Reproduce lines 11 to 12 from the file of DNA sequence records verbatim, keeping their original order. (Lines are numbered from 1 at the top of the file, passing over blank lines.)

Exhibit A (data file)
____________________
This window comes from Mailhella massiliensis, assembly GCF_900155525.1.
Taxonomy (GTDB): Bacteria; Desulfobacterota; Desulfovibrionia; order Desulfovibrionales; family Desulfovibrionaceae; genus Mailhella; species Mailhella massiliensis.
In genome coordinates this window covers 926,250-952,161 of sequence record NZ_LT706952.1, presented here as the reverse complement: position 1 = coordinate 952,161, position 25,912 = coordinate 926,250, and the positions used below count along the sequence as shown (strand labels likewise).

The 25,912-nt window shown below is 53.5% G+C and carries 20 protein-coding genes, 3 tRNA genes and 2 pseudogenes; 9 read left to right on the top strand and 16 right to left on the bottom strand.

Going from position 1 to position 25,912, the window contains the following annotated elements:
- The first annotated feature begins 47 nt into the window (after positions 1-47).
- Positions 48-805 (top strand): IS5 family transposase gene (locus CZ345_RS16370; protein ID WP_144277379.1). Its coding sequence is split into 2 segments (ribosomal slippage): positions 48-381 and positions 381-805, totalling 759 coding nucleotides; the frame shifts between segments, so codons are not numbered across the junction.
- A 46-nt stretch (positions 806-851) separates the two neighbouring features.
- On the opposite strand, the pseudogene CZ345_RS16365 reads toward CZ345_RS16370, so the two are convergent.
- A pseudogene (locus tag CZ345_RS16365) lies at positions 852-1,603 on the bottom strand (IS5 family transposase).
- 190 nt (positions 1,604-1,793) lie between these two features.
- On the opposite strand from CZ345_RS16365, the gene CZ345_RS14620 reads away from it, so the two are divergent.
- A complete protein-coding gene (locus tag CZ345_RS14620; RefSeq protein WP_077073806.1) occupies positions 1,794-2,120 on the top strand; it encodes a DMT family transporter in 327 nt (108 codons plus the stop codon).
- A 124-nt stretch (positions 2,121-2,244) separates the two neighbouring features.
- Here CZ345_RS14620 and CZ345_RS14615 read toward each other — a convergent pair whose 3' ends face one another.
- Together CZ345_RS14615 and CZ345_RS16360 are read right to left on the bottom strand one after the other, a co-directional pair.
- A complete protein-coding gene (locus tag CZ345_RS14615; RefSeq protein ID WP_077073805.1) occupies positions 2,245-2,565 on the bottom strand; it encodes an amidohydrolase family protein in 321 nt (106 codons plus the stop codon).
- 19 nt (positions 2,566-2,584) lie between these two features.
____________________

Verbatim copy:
- 190 nt (positions 1,604-1,793) lie between these two features.
- On the opposite strand from CZ345_RS16365, the gene CZ345_RS14620 reads away from it, so the two are divergent.